We’re pleased to announce Galois’s LINK project, part of DARPA’s Computable Models (COMPMods) program. The project aims to make it easier for scientists to build multiphysics models with an end-to-end, automatic, and portable solution.
Multiphysics models are challenging to create, customize, and reuse. One problem is the software and hardware are often outdated, which makes it difficult to leverage solutions for more than one physics type. Even when legacy systems use one type of physics, the code combines the problem and solution, and this is not always transferable to a different kind of physics that needs to be modeled.
For us, working with scientists and thinking of ways to solve their domain problems with custom tools is a dream come true.
The LINK project team consists of computer scientists with strong engineering skills, so we have proactively engaged with domain experts during the development process to understand their workflow, current tools, and issues. We have been working on designing an interface with those practicalities in mind.
A Textbook Multiphysics Problem
Let’s use NASA as an example. NASA is interested in designing vehicles with increased payloads suitable for launching advanced robotic and human missions to Mars. However, the payload requirements for these missions exceed current capabilities, which use traditional parachutes to decelerate.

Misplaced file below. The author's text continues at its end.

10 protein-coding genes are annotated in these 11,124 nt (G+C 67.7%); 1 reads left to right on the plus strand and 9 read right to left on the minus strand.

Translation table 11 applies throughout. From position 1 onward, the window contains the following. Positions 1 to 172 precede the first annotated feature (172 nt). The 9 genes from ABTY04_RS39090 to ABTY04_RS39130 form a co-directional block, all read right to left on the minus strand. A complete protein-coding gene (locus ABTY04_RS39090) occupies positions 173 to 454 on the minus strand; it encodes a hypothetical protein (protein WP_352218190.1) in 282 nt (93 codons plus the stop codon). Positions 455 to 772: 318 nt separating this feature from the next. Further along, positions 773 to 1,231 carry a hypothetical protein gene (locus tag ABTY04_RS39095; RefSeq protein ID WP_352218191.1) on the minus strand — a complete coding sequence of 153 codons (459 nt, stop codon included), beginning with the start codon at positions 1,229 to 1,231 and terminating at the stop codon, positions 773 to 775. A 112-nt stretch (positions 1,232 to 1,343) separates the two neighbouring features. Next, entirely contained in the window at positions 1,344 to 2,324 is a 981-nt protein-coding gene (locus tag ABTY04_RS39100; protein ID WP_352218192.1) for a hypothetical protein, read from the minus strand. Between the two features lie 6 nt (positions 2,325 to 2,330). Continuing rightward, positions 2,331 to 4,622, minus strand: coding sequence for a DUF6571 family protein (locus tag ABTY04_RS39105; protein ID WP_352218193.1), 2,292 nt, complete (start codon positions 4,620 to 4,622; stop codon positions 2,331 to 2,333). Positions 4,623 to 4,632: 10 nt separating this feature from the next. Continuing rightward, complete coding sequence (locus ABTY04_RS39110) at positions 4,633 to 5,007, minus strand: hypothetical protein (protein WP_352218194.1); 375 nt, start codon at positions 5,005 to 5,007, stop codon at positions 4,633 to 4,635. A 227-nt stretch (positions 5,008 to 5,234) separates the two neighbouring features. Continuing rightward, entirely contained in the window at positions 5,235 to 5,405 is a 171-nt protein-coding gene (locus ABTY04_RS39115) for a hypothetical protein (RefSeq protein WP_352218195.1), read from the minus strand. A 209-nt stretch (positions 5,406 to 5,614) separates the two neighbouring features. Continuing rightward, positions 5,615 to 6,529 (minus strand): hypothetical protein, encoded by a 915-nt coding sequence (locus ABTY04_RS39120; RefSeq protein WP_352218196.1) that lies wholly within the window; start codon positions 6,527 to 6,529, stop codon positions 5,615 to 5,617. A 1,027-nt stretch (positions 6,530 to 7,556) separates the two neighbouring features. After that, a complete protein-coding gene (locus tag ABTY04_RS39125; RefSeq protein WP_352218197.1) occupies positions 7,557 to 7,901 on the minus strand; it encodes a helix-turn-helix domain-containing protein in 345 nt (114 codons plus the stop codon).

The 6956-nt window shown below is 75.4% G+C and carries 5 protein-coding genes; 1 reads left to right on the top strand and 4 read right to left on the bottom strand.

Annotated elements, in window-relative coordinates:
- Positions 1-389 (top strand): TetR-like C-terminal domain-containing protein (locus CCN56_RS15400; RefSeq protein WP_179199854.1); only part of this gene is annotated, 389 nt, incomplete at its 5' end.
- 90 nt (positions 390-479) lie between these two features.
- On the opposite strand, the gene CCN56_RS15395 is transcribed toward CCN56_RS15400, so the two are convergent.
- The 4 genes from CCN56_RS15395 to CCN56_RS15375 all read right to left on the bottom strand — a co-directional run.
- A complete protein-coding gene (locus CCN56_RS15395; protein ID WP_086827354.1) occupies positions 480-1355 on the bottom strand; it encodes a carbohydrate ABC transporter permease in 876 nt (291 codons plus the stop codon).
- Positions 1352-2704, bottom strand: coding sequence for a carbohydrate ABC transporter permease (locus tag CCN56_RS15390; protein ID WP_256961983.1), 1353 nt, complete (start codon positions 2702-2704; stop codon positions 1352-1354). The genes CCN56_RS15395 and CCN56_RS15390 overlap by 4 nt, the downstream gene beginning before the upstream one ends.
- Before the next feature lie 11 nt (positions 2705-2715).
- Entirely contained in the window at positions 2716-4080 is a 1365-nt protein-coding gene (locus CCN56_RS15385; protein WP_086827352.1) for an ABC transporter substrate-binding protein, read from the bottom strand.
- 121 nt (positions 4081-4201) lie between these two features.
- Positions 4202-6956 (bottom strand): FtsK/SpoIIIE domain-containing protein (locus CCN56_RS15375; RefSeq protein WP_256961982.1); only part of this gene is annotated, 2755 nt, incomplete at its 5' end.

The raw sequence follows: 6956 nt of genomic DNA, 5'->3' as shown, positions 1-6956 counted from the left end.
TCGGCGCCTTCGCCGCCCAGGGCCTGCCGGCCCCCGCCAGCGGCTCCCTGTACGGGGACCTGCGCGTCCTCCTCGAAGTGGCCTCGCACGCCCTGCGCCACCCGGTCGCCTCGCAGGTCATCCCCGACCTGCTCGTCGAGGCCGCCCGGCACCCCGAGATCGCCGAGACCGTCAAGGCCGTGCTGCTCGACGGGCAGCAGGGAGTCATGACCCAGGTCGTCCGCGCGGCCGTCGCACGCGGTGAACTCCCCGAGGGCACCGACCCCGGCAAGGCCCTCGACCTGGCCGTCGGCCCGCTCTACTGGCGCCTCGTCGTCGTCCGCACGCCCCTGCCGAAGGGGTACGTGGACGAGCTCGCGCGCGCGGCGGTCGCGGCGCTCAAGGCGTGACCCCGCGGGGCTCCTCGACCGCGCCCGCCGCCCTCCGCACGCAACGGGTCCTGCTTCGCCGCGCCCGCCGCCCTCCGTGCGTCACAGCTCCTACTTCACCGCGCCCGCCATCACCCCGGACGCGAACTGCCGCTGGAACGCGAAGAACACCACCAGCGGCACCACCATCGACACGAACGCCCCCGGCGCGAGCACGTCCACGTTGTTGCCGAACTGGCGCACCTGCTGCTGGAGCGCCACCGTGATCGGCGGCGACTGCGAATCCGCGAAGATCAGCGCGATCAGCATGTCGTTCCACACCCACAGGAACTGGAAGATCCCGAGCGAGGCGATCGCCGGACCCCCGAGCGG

One potential solution is reducing the vehicle’s speed for entry, descent, and landing with aerobraking and retro-propulsion. NASA wants to model how the thermal protection material is affected by the retro-propulsion system during descent.
This is a “textbook” multiphysics problem with multiple components: fluid flow, thermodynamics, and solid mechanics. The problem is that there is a manual translation to high-performance code, models for each physics component are created independently, and they all use different solvers. There is no unified system to address the missing features.
To address this problem, we’re designing LINK to help domain scientists separate what they want to compute from how they want to compute it.
LINK would provide scientists with domain-specific languages (DSLs) that use terminologies familiar to each scientist’s domain, making it easier for scientists to quickly and accurately build models. LINK would have several DSLs, giving domain experts unprecedented freedom to prototype for particular types of physics.
We want to empower scientists to define their problem and trust LINK to automate the rest. That includes writing a problem definition and coupling in DSLs, a compatibility check for the independent models, and generation of high-performance code.
We believe LINK’s use of domain-specific tools to define domain problems will result in more reliable and efficient code. We also think it is a superior solution to the current scenario where domain experts work with general programming languages. LINK would provide clear abstractions for the users in their specific domains of interest.
Our objectivity allows us to take a step back and consider making the whole modeling toolchain better and creating impactful change.
To learn more about LINK, please see our project page.
Approved for public release; distribution is unlimited. This material is based upon work supported by the Defense Advanced Research Projects Agency (DARPA) under Agreement No. HR00112090064